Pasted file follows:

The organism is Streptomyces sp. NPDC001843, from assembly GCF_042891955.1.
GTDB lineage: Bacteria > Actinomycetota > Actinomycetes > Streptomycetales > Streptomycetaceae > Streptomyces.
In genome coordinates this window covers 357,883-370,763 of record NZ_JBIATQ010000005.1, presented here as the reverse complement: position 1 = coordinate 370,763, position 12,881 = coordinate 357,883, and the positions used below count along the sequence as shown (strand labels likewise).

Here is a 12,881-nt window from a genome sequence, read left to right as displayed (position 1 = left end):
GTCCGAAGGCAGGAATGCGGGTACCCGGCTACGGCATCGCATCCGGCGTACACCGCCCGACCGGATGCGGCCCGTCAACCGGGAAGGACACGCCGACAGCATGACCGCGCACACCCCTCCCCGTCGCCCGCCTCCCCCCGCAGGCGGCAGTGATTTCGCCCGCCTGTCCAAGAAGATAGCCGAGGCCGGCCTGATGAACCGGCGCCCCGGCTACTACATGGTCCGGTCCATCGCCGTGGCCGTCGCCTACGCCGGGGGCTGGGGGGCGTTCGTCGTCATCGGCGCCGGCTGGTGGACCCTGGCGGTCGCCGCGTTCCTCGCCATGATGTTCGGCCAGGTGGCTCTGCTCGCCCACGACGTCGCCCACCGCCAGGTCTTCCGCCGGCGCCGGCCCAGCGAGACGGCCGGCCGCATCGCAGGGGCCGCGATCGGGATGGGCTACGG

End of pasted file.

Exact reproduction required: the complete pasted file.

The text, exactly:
The organism is Streptomyces sp. NPDC001843, from assembly GCF_042891955.1.
GTDB lineage: Bacteria > Actinomycetota > Actinomycetes > Streptomycetales > Streptomycetaceae > Streptomyces.
In genome coordinates this window covers 357,883-370,763 of record NZ_JBIATQ010000005.1, presented here as the reverse complement: position 1 = coordinate 370,763, position 12,881 = coordinate 357,883, and the positions used below count along the sequence as shown (strand labels likewise).

Here is a 12,881-nt window from a genome sequence, read left to right as displayed (position 1 = left end):
GTCCGAAGGCAGGAATGCGGGTACCCGGCTACGGCATCGCATCCGGCGTACACCGCCCGACCGGATGCGGCCCGTCAACCGGGAAGGACACGCCGACAGCATGACCGCGCACACCCCTCCCCGTCGCCCGCCTCCCCCCGCAGGCGGCAGTGATTTCGCCCGCCTGTCCAAGAAGATAGCCGAGGCCGGCCTGATGAACCGGCGCCCCGGCTACTACATGGTCCGGTCCATCGCCGTGGCCGTCGCCTACGCCGGGGGCTGGGGGGCGTTCGTCGTCATCGGCGCCGGCTGGTGGACCCTGGCGGTCGCCGCGTTCCTCGCCATGATGTTCGGCCAGGTGGCTCTGCTCGCCCACGACGTCGCCCACCGCCAGGTCTTCCGCCGGCGCCGGCCCAGCGAGACGGCCGGCCGCATCGCAGGGGCCGCGATCGGGATGGGCTACGG